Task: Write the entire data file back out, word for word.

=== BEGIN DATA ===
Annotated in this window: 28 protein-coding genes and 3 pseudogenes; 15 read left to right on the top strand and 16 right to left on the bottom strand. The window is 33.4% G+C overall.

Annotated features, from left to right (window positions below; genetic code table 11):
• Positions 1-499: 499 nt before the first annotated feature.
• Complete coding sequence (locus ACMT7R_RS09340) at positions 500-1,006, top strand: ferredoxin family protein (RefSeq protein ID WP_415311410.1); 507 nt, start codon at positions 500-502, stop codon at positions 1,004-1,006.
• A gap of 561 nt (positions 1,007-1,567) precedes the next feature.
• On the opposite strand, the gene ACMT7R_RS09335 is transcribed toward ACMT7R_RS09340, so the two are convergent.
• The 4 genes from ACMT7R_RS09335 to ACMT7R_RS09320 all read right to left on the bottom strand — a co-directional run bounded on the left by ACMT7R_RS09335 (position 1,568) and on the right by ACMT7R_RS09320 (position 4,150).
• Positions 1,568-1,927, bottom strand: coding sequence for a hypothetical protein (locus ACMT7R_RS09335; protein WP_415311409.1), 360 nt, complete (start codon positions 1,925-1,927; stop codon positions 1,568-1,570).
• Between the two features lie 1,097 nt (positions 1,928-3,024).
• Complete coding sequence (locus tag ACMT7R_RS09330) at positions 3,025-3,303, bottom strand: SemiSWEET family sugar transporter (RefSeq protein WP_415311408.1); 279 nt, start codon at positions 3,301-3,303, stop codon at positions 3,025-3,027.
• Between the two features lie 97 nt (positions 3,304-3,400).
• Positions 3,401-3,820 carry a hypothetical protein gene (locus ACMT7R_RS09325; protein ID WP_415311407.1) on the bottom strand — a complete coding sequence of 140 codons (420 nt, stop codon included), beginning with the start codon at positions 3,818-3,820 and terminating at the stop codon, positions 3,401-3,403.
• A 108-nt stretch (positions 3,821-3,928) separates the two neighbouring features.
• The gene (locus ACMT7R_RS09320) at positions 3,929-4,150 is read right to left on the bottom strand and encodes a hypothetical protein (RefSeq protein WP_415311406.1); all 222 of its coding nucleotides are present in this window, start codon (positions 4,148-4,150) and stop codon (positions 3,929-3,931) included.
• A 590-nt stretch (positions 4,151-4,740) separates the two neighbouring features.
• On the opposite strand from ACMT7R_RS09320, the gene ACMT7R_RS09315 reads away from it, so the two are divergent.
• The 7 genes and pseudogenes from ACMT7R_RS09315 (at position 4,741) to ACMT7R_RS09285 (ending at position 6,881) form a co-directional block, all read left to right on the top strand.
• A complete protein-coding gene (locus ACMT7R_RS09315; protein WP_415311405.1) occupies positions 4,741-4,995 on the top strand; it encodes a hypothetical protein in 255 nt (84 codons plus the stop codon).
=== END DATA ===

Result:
Annotated in this window: 28 protein-coding genes and 3 pseudogenes; 15 read left to right on the top strand and 16 right to left on the bottom strand. The window is 33.4% G+C overall.

Annotated features, from left to right (window positions below; genetic code table 11):
• Positions 1-499: 499 nt before the first annotated feature.
• Complete coding sequence (locus ACMT7R_RS09340) at positions 500-1,006, top strand: ferredoxin family protein (RefSeq protein ID WP_415311410.1); 507 nt, start codon at positions 500-502, stop codon at positions 1,004-1,006.
• A gap of 561 nt (positions 1,007-1,567) precedes the next feature.
• On the opposite strand, the gene ACMT7R_RS09335 is transcribed toward ACMT7R_RS09340, so the two are convergent.
• The 4 genes from ACMT7R_RS09335 to ACMT7R_RS09320 all read right to left on the bottom strand — a co-directional run bounded on the left by ACMT7R_RS09335 (position 1,568) and on the right by ACMT7R_RS09320 (position 4,150).
• Positions 1,568-1,927, bottom strand: coding sequence for a hypothetical protein (locus ACMT7R_RS09335; protein WP_415311409.1), 360 nt, complete (start codon positions 1,925-1,927; stop codon positions 1,568-1,570).
• Between the two features lie 1,097 nt (positions 1,928-3,024).
• Complete coding sequence (locus tag ACMT7R_RS09330) at positions 3,025-3,303, bottom strand: SemiSWEET family sugar transporter (RefSeq protein WP_415311408.1); 279 nt, start codon at positions 3,301-3,303, stop codon at positions 3,025-3,027.
• Between the two features lie 97 nt (positions 3,304-3,400).
• Positions 3,401-3,820 carry a hypothetical protein gene (locus ACMT7R_RS09325; protein ID WP_415311407.1) on the bottom strand — a complete coding sequence of 140 codons (420 nt, stop codon included), beginning with the start codon at positions 3,818-3,820 and terminating at the stop codon, positions 3,401-3,403.
• A 108-nt stretch (positions 3,821-3,928) separates the two neighbouring features.
• The gene (locus ACMT7R_RS09320) at positions 3,929-4,150 is read right to left on the bottom strand and encodes a hypothetical protein (RefSeq protein WP_415311406.1); all 222 of its coding nucleotides are present in this window, start codon (positions 4,148-4,150) and stop codon (positions 3,929-3,931) included.
• A 590-nt stretch (positions 4,151-4,740) separates the two neighbouring features.
• On the opposite strand from ACMT7R_RS09320, the gene ACMT7R_RS09315 reads away from it, so the two are divergent.
• The 7 genes and pseudogenes from ACMT7R_RS09315 (at position 4,741) to ACMT7R_RS09285 (ending at position 6,881) form a co-directional block, all read left to right on the top strand.
• A complete protein-coding gene (locus ACMT7R_RS09315; protein WP_415311405.1) occupies positions 4,741-4,995 on the top strand; it encodes a hypothetical protein in 255 nt (84 codons plus the stop codon).